15. Thanks for the update, John. It’s always interesting to see what you’re planning for the new year. If you make next year half as productive as 2009, you should be in fine shape.

  16. B. Durbin:

    I do think the plan is to put Hate Mail in the science fiction shelves (as that’s where people know to find me), but it will depend from retailer to retailer.

  17. Mr. Scalzi, you’re going to continue as creative consultant for Universe in its second season, correct? Will your responsibilities remain the same? Any chance of writing a script?

  18. That “ass in chair” stuff is way more important than most people give it credit for. Seems like writing should either be harder or easier, I’m not sure which, exactly: but it’s just that, “ass in chair,” writing.

    Best of luck to you in 2010 in getting lots of writing done. You strike me as a very disciplined person, so if you resolve it, you’re halfway there.

  19. William:

    Don’t know yet; they’re still in the process of figuring out the new season and it’s also the holidays. I expect I’ll know one way or another in January. I’m not to worried about it in any event.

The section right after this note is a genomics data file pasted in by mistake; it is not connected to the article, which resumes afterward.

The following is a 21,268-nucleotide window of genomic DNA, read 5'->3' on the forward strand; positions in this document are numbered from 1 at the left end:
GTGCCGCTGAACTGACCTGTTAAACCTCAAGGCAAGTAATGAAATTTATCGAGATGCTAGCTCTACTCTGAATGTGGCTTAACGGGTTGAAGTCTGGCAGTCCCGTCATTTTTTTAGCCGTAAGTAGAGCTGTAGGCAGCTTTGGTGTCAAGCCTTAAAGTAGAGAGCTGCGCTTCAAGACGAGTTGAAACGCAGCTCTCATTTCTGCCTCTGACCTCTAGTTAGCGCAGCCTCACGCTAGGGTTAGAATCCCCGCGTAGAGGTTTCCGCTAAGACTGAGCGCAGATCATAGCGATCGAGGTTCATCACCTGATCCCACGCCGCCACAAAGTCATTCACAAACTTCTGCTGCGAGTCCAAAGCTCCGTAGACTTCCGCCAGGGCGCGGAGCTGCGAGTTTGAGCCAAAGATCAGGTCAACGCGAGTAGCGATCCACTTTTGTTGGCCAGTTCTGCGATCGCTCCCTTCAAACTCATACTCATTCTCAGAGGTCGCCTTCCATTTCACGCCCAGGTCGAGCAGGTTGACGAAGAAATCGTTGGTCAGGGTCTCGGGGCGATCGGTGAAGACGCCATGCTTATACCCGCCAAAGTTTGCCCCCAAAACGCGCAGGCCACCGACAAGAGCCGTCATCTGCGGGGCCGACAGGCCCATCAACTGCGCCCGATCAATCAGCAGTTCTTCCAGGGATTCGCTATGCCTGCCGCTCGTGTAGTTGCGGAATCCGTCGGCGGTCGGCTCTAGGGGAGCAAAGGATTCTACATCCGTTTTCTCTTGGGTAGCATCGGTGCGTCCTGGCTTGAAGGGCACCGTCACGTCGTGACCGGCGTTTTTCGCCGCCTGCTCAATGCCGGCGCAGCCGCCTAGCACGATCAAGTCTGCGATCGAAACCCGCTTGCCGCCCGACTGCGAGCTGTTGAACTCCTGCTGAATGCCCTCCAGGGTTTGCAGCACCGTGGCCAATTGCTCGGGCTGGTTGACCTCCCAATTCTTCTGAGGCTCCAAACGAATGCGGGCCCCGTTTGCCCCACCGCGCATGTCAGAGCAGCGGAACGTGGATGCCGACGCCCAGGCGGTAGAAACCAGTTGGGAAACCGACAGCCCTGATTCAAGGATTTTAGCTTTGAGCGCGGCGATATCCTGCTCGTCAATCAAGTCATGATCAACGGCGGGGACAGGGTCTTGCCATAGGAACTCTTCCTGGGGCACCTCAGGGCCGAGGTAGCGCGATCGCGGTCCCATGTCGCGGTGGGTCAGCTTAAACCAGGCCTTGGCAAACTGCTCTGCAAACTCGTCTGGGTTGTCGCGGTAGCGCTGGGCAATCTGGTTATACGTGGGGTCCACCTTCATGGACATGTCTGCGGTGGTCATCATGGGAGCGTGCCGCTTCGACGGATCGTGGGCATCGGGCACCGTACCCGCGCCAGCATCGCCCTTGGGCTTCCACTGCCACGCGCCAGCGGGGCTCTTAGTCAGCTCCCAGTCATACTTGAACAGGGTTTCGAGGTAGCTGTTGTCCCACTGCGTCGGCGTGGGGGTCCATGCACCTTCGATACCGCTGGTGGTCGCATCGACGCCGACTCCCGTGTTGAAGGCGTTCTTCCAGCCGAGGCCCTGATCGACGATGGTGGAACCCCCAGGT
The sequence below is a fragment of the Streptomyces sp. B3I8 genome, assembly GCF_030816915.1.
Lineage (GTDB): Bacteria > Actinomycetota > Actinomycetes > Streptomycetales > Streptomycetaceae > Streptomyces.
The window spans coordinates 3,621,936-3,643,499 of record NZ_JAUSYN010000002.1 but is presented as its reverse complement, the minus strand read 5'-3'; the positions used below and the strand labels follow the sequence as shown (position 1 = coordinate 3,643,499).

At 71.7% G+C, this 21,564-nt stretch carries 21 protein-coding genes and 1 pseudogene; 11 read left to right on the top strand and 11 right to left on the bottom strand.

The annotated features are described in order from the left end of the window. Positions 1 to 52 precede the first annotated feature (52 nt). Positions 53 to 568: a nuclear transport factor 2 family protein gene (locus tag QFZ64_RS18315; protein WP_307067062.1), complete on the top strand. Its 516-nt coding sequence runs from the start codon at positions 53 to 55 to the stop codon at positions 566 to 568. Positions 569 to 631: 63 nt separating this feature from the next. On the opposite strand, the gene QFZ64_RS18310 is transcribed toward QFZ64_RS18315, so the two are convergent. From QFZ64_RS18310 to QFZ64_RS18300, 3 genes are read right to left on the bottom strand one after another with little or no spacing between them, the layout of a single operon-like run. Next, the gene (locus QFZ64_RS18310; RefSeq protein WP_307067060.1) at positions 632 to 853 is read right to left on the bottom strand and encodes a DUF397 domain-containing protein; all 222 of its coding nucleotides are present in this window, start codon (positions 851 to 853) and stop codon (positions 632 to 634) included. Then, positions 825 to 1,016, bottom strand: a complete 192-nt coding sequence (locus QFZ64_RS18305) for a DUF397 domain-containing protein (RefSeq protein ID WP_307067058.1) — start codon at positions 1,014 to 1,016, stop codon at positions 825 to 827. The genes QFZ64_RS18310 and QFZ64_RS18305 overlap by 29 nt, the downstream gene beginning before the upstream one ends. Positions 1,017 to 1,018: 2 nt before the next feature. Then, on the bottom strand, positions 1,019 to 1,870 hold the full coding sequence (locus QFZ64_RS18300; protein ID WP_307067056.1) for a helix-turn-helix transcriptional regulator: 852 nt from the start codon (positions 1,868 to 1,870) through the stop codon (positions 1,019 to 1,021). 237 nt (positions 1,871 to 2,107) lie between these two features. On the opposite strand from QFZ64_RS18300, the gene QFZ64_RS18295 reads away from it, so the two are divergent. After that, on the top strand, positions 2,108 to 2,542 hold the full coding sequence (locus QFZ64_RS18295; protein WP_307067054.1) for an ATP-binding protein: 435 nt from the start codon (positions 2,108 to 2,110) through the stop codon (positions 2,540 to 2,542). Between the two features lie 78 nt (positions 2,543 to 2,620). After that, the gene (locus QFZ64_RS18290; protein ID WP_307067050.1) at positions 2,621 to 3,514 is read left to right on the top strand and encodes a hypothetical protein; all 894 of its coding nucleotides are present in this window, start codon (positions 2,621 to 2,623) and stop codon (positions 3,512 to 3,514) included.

20. I don’t know if this is useful feedback but I find that I enjoy your humorous novels more than the ones that may contain humor but are not intended to be humorous. While I’m sure there are more things you can write (and many people would want to see) in the OMW universe, I’d like to see some more in the Android’s Dream Universe (Yes, I’ll be checking out “Judge Sn goes Golfing”. The only thing I think I’d like more about these novels is if you refrained from smell gags. But then, that might be too much to ask.

  21. For purely selfish reasons, I’m glad to hear of your ass planting scheme.
    I’ll not begrudge you a little R&R time between writing sessions, but don’t overdo it….

  22. Well, I haven’t caught up with the complete Scalzi oeuvre yet (eesh that’s a tough one to spell)–still gotta get through The Last Colony, Zoe’s Tale, and The Android’s Dream (and, uh, “You’re Not Fooling Anyone When You Bring Your Laptop to a Coffee Shop.” Any chance of a trade paper release on that one?) So no worries. I shall continue to leisurely work my way through your work.

    I also have to keep pushing ahead on my own novel (now into draft 2.5, and at 117,000 words, a bit too long.)

  23. Weren’t you going to get an assistant a while back? It might help if you had someone to run interference on all the “get out of your chair events” that pop up in day to day life.